What is a Substation and How Does it Work?
What is a Substation and How Does it Work?
How Can I Identify a Substation?
Substations are usually easily identified because they are surrounded by a fence. Typically gray in color, substations are used to either step up or step down electricity. Electricity converts from transmission to distribution in a power substation. Power must be stepped-down to be useful in a home or business, which can happen in many phases. Substation transformers can also step power up to a higher voltage allowing it to travel farther. As an integral part of the electrical system, here are some things to know about power substation transformers.
Application - The application in which a substation will be used is one of the most important things to know as it affects many aspects of the build. Depending on whether the transformer will be used for a Generator Step-up (GSU), for a furnace, to run motors, or for your standard step-down application, all play a role in how the transformer is designed to ensure that you will get the most life out of your unit. T&R Electric's experienced sales staff, and team of engineers, will walk through your needs with you, discuss how you plan to use the transformer, and together we'll make sure you have the correct unit for your application.
Protection Devices for Substations
Oftentimes there are several different types of protection devices and schemes in place within a substation. Some aren't even attached to the transformer itself. A couple of the more common protective devices and schemes are surge arresters and differential protection. Arresters are connected to the conductor before it enters the substation; the arrester is also connected to ground. It works by diverting the energy from an over-voltage transient to the ground, thereby avoiding the transformer, should a surge occur.
Differential protection, on the other hand, works on the principal of comparison by using relays that operate when the phase difference of two or more electrical quantities deviates from (exceeds) a predetermined value. This type of scheme often requires the use of current transformers (CT's) for monitoring. In either case, T&R can help you outfit your transformer to fit your protective needs.
Base Load and Max Load
Substation transformers can be designed and constructed to handle a larger load during times when an increased demand is present without exceeding certain temperature rises. A transformer generally has a "base" KVA rating (capacity rating), but in addition, it can be equipped with additional cooling means, both within the windings themselves as well as external cooling, to allow for a larger capacity to be achieved. For example, a 10000KVA transformer (base) with a 55C rise can be built to have ratings of 10000/11200/12500/14000 KVA; 10000 and 12500 are at 55C rise while 11200 and 14000 are at 65C rise. The 10000 and 11200 KVA ratings are achieved by simply accounting for a difference in temperature rise during the winding phase.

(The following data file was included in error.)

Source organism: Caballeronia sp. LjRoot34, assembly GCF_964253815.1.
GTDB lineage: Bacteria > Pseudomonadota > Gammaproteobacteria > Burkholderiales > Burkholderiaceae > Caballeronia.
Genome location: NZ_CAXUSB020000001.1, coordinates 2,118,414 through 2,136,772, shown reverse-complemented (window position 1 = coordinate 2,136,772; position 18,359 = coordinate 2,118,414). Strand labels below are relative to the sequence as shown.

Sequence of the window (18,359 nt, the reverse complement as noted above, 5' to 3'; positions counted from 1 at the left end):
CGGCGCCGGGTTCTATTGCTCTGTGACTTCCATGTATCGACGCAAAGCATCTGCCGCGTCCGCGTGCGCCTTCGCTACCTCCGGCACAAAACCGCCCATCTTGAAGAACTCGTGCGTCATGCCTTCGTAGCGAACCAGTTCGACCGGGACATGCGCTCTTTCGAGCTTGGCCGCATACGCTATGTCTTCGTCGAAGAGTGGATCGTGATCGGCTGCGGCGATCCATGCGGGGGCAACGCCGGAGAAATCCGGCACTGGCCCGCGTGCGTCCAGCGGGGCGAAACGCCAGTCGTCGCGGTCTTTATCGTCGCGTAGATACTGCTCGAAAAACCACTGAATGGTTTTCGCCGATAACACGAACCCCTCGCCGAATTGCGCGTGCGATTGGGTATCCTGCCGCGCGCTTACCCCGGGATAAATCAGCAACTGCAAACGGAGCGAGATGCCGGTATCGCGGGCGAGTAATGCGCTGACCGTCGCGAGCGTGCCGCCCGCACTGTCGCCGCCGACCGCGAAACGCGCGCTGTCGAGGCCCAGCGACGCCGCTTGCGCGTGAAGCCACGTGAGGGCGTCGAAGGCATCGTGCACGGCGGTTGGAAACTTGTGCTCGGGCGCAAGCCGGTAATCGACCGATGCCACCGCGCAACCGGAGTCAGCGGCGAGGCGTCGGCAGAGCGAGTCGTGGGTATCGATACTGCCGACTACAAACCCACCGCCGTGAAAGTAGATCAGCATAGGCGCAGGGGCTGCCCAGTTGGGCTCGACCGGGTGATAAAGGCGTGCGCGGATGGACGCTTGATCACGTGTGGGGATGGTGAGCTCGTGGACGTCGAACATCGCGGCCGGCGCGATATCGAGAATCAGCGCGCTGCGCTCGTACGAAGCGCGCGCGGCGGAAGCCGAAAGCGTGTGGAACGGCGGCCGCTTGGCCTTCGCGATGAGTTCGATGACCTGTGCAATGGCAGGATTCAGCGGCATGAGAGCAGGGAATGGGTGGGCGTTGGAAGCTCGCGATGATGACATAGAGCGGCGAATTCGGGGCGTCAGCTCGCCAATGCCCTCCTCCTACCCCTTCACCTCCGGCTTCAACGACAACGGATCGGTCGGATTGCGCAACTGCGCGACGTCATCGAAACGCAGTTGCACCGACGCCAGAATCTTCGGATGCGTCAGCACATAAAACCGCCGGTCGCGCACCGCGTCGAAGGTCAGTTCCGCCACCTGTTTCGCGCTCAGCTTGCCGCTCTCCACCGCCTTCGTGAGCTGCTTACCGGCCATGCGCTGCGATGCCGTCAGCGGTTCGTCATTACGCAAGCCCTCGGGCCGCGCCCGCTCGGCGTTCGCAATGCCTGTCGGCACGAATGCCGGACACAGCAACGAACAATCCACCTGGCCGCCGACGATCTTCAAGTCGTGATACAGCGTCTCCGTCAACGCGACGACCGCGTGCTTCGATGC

The 12500 and 14000 KVA ratings also take temperature rise into account, but in addition, they include forced air cooling. Forced air cooling is achieved by adding external cooling fans to help cool the transformer oil and stay within the defined temperature rise limits. If necessary, additional cooling radiators can also be added to the transformer tank to aid in circulation of the oil. It is important to note that the transformer must be specifically designed to handle increased demand, as simply adding more cooling means is not enough. In other words, if you are anticipating future demand increases, it is always best to let us know ahead of time, so we can get you exactly what you need!
Switching or Regulating Voltage
LTC - A Load-Tap Changer ("LTC") is an accessory that allows the substation to "switch" or "regulate" voltage while under load (i.e. the substation transformer does not have to be de-energized to switch voltages). LTC's are an integral part of many electrical systems and, similar to regulators, work on the make-before-break principal. With this type of accessory there are many variations of components and features available to choose from allowing the customer flexibility.
T&R Electric can assist you in your LTC requirements, and help determine what will work best for your application. It is also worth noting that since LTC's work differently than your typical de-energized tap changer, the oil test results, particularly the Dissolved Gas Analysis (DGA), of a substation with a LTC may differ from those of a unit without a LTC. T&R Electric also has a full service lab, with oil testing, and the professionals on hand to help you understand your oil samples.
What Size Substation Do I Need?
One of the most common questions we get asked is if T&R Electric can provide a substation transformer that will fit the current set-up. The answer is yes. Whether you have a top/top, top/side, or side/side bushing configuration will make a difference on how the wires are connecting to the substation, and will affect your space configuration. In addition, if you know the size of the pad that your substation transformer sits on, what the current dimensions are, and if there are any size restrictions, we can ensure that your reconditioned or rewound transformer will fit.
With our newly expanded substation shop T&R Electric has over 40,000 square feet dedicated to rewinding and reconditioning substation transformers. From 5 MVA up to 30 MVA, let our experienced sales staff and engineering team work with you to build a substation that meets your exact needs. Call us today at 800-843-7994 or visit us online at www.t-r.com.